One of the major technical shifts in the market since the bottom in 2009 is the inclination toward V-shaped bounces. The traditional wisdom is that when a market corrects, there is some retesting of the lows before a solid bottom forms. The logic is that trapped longs will look for exits into strength, and more confident bears will look to remount shorts.
While the logic for retests and pullbacks after a bounce make sense, they have been scarce in recent years. The best recent example was the pandemic low on March 23, 2020. The market bounced higher the next day, and it was pretty much straight up until early June. There was no retest and hardly any consolidation on the way up. A number of strategists found themselves on the wrong side of the action as they looked for the traditional retest, which never occurred.
The market is seeing some strong bounce action Thursday, with some of the hardest-hit stocks finally seeing some upside. Traders have to be wondering if this is the start of a V-shaped move since so many stocks are growly oversold and have been under extreme pressure for so long.
There are a couple of problems with the V-shaped bounce scenario at this time. First is that one of the primary factors that helped to create V-shaped moves was the dovish Fed. The Fed was a constant source of liquidity, so there was always some buying power out there. That has shifted with recent inflation concerns and the Fed's hawkish intentions.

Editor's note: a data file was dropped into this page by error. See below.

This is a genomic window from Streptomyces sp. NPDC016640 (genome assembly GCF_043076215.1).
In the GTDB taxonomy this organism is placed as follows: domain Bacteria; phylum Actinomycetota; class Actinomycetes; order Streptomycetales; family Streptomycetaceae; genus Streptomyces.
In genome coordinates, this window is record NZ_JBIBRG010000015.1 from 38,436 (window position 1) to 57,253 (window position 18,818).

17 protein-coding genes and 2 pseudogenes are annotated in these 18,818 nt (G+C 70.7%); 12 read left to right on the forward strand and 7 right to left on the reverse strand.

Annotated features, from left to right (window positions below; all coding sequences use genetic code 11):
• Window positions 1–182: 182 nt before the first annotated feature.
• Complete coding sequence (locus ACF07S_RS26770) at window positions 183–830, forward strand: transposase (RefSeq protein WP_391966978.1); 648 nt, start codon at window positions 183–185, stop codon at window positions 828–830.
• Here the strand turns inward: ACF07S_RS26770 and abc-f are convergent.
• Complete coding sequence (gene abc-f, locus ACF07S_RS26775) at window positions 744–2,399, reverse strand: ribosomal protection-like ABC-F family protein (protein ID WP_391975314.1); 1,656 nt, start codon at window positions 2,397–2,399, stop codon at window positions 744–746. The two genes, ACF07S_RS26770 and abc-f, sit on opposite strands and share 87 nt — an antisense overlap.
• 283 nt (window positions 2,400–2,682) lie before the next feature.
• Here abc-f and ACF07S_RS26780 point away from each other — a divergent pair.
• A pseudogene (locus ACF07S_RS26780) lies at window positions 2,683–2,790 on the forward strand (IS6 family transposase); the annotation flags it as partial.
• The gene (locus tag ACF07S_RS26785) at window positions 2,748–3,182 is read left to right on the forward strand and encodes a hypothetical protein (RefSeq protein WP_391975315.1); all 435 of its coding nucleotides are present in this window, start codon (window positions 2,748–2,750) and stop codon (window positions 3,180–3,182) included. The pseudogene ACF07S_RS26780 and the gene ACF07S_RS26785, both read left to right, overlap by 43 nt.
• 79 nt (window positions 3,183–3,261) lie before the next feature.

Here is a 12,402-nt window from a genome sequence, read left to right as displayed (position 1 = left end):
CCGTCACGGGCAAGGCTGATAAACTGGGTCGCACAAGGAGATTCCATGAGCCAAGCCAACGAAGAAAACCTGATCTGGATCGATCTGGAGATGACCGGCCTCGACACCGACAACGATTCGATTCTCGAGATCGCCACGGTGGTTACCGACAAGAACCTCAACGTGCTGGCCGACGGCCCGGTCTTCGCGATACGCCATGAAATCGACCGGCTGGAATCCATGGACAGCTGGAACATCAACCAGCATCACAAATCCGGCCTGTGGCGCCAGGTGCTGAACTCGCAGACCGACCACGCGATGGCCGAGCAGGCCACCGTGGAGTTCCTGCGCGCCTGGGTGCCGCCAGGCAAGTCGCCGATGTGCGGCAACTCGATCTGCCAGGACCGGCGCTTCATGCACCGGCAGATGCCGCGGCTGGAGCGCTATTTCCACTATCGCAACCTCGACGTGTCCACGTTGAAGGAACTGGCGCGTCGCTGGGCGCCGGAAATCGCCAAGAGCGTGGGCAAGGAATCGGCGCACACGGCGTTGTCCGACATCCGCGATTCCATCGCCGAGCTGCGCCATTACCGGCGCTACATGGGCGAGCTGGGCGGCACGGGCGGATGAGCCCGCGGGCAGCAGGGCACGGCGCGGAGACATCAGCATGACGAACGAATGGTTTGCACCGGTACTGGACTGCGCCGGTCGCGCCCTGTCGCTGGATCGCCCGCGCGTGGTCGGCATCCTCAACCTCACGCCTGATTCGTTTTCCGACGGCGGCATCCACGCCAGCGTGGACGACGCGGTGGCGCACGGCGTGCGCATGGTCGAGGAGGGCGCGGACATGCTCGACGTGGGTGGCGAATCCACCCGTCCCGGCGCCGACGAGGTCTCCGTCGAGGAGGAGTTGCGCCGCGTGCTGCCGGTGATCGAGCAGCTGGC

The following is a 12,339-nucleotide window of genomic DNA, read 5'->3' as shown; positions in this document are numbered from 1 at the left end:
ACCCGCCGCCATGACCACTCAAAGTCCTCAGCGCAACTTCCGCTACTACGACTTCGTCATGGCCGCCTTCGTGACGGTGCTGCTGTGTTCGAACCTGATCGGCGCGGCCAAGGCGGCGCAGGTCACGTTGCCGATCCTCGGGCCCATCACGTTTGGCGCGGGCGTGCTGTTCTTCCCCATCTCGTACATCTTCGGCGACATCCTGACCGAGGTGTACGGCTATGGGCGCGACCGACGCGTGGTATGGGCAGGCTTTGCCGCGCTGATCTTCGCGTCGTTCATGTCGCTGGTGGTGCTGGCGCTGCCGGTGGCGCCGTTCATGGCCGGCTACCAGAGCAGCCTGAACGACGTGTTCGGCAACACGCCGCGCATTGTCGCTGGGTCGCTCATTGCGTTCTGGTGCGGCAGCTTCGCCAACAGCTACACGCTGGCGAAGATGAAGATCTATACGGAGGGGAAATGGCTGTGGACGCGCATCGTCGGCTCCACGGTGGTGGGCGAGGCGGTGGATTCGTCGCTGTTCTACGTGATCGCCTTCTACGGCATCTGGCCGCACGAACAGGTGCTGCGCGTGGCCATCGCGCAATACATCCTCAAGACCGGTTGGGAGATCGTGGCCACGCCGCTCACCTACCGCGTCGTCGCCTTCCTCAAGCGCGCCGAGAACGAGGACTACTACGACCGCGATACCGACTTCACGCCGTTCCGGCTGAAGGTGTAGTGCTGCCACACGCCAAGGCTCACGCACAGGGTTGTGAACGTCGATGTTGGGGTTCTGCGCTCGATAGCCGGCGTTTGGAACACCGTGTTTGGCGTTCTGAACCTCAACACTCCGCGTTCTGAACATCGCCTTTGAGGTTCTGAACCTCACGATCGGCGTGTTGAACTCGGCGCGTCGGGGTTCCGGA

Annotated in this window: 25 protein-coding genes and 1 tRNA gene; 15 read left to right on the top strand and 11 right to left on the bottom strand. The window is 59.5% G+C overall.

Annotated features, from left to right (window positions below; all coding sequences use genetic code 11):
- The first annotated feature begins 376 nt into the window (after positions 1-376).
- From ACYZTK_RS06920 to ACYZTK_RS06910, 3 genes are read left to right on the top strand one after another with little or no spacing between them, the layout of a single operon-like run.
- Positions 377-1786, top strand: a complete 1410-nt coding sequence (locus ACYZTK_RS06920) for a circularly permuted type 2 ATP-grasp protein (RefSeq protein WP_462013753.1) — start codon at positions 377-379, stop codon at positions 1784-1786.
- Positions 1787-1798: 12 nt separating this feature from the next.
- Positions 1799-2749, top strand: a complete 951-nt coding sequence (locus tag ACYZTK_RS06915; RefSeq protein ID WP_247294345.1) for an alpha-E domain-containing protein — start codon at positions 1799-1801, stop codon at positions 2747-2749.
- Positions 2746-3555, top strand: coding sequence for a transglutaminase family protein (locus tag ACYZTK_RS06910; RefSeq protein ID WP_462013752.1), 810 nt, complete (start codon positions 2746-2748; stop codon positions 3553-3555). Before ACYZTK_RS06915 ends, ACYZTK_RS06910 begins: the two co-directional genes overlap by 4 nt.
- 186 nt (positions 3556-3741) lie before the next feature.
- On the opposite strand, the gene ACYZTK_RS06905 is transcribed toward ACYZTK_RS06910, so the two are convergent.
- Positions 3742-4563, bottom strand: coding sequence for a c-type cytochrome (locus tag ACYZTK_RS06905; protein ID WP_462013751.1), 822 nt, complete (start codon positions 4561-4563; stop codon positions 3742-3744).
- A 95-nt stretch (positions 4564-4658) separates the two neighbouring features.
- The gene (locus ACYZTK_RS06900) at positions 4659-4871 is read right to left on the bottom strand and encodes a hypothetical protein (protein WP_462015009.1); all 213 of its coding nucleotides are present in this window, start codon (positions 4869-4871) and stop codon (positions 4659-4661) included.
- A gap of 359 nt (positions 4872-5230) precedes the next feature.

A second issue is that we still have some extreme divergencies in various areas. The big-caps and indexes are still in a very early stage of a correction, while other groups like biotechnology and growth have been in bear markets for many months. This inconsistency is likely to cause rotational action that is going to be very bumpy.
I'd like to believe that the worst is over for many of the small stocks I favor, but even though they are very tempting, we still have to deal with a hawkish Fed, inflation worries, and indexes that are still extended. It looks like we have more time to shop for bargains before they start to run away to the upside.